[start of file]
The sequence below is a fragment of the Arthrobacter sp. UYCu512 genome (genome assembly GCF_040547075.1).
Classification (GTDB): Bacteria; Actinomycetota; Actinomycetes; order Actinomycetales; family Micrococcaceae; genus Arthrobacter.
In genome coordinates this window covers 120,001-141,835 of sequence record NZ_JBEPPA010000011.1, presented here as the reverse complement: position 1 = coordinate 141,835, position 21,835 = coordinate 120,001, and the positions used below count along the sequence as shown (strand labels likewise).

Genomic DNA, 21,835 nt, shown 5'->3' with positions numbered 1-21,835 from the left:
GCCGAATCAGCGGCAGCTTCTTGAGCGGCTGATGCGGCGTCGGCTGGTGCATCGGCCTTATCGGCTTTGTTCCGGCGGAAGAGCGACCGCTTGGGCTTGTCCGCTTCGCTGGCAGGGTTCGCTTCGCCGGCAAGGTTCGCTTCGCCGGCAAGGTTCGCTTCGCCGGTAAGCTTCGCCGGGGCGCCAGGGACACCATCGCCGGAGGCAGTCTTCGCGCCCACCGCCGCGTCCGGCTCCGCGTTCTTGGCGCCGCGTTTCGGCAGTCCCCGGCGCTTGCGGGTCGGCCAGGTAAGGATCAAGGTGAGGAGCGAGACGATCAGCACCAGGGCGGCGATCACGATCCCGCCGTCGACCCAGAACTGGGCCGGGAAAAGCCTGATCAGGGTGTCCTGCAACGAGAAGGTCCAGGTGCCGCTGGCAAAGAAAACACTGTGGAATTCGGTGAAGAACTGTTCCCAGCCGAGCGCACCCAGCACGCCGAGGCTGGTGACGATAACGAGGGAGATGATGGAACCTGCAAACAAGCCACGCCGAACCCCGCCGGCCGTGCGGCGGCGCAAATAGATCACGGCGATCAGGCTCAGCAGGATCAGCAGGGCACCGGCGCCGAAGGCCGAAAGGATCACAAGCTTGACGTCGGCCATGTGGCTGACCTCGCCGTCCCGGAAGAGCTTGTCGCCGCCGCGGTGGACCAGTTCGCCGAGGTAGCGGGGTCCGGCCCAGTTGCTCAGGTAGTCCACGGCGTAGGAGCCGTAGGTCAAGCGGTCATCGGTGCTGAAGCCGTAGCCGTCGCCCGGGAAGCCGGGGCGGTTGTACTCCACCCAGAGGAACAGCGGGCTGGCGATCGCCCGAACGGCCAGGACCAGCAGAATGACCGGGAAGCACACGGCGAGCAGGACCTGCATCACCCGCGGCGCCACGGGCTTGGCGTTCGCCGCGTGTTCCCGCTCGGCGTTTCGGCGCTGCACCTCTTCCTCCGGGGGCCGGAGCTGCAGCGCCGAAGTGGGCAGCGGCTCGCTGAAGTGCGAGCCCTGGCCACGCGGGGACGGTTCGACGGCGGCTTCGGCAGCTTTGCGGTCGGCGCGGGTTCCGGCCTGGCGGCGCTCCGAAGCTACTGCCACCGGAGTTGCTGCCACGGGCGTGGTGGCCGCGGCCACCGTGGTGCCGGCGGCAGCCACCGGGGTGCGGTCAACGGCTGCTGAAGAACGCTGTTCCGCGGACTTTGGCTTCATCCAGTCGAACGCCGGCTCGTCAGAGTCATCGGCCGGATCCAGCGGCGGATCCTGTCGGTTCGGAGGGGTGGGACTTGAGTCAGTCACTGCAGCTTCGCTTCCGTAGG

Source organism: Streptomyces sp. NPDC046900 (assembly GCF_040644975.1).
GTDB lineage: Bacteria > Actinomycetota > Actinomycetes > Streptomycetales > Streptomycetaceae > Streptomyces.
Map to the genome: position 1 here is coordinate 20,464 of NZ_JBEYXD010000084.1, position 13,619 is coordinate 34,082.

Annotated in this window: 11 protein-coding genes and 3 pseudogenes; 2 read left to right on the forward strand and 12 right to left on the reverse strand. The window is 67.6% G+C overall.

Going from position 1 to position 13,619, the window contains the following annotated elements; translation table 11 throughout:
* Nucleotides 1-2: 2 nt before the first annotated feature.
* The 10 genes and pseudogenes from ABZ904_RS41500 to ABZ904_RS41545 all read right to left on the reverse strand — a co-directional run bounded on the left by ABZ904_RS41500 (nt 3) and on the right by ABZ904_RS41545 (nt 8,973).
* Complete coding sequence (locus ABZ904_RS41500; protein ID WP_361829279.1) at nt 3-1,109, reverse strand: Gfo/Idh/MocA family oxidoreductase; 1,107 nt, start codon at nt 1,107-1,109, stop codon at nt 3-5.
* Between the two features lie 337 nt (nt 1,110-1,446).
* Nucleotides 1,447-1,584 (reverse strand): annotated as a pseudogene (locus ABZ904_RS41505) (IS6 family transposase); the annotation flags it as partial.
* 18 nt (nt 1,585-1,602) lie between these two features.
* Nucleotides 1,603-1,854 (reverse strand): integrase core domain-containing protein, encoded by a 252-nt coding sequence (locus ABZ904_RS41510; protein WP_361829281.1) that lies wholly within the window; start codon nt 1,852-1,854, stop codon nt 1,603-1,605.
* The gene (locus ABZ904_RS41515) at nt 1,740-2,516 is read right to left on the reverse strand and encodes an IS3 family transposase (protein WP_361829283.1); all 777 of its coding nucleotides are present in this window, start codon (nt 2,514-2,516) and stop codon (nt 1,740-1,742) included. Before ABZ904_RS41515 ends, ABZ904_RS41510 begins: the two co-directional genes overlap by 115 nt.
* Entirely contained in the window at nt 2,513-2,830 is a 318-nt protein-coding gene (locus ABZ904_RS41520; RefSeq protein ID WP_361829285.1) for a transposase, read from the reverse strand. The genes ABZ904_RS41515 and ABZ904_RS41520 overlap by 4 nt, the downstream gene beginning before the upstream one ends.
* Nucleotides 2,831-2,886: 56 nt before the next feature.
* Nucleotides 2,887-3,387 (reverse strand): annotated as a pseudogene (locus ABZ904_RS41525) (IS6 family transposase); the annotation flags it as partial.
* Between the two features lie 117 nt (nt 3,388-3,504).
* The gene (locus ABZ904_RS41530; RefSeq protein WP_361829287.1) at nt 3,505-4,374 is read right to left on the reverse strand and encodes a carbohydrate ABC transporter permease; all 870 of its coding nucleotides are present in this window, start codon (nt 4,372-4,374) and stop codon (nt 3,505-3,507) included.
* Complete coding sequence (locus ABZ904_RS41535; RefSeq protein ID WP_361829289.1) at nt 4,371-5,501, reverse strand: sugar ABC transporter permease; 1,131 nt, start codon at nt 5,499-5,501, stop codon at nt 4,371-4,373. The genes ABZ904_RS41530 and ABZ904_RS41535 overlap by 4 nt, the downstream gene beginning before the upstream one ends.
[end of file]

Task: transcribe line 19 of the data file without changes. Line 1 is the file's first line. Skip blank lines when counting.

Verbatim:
* Entirely contained in the window at nt 2,513-2,830 is a 318-nt protein-coding gene (locus ABZ904_RS41520; RefSeq protein ID WP_361829285.1) for a transposase, read from the reverse strand. The genes ABZ904_RS41515 and ABZ904_RS41520 overlap by 4 nt, the downstream gene beginning before the upstream one ends.